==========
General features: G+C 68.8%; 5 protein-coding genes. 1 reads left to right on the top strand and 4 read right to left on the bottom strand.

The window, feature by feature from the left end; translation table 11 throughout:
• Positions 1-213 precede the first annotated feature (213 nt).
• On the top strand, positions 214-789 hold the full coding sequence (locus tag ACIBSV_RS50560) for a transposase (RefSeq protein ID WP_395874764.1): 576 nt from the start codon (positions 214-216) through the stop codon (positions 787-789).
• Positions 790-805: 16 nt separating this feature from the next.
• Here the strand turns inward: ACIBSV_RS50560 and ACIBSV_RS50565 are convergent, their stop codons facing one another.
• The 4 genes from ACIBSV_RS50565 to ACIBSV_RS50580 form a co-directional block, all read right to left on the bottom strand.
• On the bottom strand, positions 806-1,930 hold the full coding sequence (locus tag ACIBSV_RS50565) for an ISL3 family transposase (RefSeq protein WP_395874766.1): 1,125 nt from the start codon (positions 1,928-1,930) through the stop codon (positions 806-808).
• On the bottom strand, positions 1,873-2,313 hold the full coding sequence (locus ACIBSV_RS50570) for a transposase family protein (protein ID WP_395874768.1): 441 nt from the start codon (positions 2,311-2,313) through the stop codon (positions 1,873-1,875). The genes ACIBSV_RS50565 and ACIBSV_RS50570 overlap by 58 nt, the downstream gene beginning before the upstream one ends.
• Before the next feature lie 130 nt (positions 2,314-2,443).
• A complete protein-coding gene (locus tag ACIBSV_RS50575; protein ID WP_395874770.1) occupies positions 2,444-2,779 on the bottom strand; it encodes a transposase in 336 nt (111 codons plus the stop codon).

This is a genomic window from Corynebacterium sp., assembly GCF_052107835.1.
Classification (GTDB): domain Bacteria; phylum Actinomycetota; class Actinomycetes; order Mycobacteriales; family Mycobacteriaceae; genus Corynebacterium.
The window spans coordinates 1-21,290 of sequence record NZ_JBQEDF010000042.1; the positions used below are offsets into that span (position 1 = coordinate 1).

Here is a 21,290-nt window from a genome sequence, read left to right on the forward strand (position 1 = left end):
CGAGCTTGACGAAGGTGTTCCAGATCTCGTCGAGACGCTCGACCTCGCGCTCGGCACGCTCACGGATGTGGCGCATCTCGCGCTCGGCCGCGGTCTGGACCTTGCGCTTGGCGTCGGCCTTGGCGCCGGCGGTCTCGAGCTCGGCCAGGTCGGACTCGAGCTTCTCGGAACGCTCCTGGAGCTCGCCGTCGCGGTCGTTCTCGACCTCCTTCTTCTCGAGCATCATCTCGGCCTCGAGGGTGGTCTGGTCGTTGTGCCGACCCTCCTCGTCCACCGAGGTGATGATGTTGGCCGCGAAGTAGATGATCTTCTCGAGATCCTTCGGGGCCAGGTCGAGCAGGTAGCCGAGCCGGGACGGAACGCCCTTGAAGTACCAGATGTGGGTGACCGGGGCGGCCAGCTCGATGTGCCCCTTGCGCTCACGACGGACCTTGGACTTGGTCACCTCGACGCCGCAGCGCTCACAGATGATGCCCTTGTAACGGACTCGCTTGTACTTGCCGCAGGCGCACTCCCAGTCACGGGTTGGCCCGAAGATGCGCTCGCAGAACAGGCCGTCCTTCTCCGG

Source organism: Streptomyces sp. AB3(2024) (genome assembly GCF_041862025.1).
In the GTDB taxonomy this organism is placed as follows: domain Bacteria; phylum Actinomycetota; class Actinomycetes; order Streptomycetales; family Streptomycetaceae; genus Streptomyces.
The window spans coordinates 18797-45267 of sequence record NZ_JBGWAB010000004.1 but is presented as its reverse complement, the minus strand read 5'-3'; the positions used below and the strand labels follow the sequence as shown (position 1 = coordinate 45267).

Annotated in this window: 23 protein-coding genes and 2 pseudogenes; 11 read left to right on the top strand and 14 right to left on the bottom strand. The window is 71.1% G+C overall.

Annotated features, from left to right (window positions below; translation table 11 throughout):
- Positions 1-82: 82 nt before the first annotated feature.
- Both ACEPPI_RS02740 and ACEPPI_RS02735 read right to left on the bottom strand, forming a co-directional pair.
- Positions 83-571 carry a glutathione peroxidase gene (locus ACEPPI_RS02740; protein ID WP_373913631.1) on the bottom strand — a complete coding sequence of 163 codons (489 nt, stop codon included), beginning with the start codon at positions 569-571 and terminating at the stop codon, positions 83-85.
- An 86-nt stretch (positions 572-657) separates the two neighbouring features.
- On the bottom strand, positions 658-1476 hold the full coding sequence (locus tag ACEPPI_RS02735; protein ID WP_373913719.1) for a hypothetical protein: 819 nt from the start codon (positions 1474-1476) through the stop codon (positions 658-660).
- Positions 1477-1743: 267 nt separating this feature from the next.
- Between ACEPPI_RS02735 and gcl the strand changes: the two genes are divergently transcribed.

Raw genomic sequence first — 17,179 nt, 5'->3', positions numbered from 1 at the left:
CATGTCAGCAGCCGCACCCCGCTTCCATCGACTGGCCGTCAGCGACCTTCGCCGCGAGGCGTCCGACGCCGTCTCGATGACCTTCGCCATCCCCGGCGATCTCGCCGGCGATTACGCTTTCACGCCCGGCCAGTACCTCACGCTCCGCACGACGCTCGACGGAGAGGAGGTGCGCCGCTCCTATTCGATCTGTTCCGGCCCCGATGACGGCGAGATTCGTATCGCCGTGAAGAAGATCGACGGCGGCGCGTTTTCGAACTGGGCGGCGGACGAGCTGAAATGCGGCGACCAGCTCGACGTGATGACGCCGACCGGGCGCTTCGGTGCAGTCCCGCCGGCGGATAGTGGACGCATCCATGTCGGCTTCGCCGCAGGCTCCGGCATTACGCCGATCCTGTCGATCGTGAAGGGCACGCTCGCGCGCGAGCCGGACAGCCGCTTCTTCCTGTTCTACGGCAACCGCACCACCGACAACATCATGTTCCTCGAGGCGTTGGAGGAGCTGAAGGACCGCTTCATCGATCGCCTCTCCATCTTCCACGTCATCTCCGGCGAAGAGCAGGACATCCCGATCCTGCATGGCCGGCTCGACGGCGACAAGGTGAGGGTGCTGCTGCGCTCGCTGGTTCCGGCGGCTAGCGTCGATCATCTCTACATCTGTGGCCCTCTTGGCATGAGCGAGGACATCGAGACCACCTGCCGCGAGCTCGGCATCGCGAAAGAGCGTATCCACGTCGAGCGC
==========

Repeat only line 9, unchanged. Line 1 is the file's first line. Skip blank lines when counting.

• On the bottom strand, positions 1,873-2,313 hold the full coding sequence (locus ACIBSV_RS50570) for a transposase family protein (protein ID WP_395874768.1): 441 nt from the start codon (positions 2,311-2,313) through the stop codon (positions 1,873-1,875). The genes ACIBSV_RS50565 and ACIBSV_RS50570 overlap by 58 nt, the downstream gene beginning before the upstream one ends.